rock relief

The Elamite Rock Relief at Kurangun

Ever since Darius’ inscription at Behistun was deciphered, scholars have puzzled why it is placed high on a cliff where nobody can read it and even the sculptures are difficult to see. Even the ledge on which the builders stood was chiselled away, so that visitors who wished to copy the inscription had to be lowered by ropes from above. A common answer is that he wrote it for the gods, but this does not really work. Darius specifically addresses future kings, and readers who might doubt his words, and includes the boilerplate blessing on those who preserve and proclaim his words and curse on those who alter or destroy them. He also says that after the inscription was composed copies were sent amongst the nations (paragraph 70 of the Old Persian version), and we have a copy in Aramaic from Elephantine on the Nile and a retelling by Herodotus which clearly draws on the official version of the story. Babylonian scholars often had copies of foundation inscriptions and other texts which were buried for posterity in their collections. While the copy at Behistun was placed where nobody could read it, the text which is preserved there clearly has specific mortal audiences which Darius was concerned about, and it influenced many people in the empire and beyond.

At another place in Fars there is a tongue of rock overlooking a river with a fertile plain. On this tongue there is also a large relief carved into the rock about a hundred meters above the plain below. It was there long before Darius, although it is not clear that he was familiar with it like he was with some other rock reliefs.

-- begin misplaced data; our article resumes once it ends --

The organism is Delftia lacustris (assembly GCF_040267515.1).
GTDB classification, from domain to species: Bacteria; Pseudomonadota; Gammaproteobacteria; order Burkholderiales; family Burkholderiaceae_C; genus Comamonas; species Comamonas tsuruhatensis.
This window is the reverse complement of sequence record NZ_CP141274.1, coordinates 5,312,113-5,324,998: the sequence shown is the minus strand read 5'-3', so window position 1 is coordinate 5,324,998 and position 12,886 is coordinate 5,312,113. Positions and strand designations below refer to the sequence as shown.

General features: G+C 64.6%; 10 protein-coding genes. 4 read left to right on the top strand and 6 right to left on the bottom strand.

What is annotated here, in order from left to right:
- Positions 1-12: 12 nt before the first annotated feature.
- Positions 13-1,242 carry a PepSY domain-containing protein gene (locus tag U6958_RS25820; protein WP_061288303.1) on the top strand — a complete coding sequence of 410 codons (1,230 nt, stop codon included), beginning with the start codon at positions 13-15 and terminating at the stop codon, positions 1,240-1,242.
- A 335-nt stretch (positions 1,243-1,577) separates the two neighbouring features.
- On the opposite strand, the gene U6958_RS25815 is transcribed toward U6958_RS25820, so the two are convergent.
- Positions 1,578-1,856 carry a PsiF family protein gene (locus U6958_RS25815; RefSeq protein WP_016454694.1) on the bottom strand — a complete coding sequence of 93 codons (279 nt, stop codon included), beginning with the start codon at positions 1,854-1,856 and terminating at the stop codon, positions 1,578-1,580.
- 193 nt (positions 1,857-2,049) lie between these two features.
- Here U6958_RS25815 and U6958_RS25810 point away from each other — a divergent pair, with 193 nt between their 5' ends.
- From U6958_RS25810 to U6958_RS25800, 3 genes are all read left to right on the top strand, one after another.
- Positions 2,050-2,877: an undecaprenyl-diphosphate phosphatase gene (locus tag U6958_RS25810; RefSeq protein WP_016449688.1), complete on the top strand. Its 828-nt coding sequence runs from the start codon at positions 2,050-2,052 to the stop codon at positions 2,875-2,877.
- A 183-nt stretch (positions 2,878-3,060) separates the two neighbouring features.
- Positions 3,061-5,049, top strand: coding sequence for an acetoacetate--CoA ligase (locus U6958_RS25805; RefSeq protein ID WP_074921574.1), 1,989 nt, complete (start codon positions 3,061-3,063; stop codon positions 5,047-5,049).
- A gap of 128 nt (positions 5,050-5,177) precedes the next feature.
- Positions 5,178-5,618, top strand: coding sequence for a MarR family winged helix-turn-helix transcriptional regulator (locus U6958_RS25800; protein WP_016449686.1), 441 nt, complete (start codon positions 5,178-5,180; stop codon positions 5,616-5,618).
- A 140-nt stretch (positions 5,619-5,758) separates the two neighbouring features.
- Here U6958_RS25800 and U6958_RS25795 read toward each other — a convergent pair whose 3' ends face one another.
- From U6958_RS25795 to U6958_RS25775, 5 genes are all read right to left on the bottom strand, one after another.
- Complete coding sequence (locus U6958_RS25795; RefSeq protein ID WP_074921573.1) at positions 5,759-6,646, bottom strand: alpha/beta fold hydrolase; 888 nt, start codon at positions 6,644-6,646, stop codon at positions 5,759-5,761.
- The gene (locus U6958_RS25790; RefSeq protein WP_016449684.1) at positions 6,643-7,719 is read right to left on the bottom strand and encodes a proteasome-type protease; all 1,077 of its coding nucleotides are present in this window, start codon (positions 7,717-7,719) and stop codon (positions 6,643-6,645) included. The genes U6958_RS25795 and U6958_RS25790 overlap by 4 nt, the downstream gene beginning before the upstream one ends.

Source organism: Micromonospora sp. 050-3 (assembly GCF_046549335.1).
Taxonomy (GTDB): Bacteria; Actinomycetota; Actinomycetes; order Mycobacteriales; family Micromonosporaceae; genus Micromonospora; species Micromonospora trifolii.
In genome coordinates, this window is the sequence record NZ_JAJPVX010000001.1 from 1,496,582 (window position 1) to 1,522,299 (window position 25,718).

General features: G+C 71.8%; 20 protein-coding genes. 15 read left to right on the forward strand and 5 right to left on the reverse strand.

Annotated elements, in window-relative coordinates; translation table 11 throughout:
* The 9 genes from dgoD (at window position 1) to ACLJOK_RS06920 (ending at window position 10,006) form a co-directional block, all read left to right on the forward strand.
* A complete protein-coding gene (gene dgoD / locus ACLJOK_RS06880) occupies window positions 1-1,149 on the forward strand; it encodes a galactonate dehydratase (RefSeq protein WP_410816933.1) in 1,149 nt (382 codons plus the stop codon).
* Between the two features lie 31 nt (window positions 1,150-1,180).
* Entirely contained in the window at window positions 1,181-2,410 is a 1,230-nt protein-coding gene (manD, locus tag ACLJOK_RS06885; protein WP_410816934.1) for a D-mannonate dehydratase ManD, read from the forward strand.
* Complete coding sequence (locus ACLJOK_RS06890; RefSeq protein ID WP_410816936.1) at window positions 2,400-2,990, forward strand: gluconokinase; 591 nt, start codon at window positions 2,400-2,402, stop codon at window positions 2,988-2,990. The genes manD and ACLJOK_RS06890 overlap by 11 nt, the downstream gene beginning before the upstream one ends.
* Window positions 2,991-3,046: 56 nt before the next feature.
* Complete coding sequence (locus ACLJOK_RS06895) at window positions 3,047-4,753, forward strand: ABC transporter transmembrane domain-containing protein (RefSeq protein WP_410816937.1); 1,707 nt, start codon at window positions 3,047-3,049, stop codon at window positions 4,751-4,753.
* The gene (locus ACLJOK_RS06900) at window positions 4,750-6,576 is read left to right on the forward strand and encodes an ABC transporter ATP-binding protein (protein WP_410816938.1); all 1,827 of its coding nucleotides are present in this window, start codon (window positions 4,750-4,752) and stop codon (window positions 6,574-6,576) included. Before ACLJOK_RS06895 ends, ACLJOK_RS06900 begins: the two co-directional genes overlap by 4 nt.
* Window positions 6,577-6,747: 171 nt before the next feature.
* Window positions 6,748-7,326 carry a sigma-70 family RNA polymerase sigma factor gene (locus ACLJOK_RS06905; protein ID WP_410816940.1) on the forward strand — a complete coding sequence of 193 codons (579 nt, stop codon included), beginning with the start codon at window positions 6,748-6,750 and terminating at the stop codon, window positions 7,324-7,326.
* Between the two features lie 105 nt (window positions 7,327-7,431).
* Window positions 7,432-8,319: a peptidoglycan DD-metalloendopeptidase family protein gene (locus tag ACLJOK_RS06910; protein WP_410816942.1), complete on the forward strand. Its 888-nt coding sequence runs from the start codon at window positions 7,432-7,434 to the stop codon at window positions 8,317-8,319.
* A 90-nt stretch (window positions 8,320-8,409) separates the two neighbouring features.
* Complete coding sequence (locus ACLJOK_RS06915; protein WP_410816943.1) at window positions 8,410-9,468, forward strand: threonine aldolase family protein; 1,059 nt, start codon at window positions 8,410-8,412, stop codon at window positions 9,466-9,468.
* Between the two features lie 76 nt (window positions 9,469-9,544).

The Elamite rock relief and valley below at Kurangun in Iran.  Photo by Sean Manning, May 2016.
The Elamite rock relief and valley below at Kurangun in Iran. Photo by Sean Manning, May 2016.

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The Elamite Relief at Naqš-e Rostam

A relief set deep into a mountainside of seven men standing on either side of a tall, crowned figure holding a sword

Naqš-e Rostam is famous because Darius and three of his successors were buried there in a new style of tomb cut deep into the rock, and for the mysterious stone cube (Kaˁba) which probably also dates to his reign. The reliefs by the Sasanid kings, and the long inscription of Shahpur boasting of his victories over the Romans, are also renowned.

If you climb up from the parking lot past the souvenir shops and toilets through the remains of the Sasanid ring wall, and follow the cliffs beneath the tombs of the kings of old and past the Kaˁba, you will find something else.
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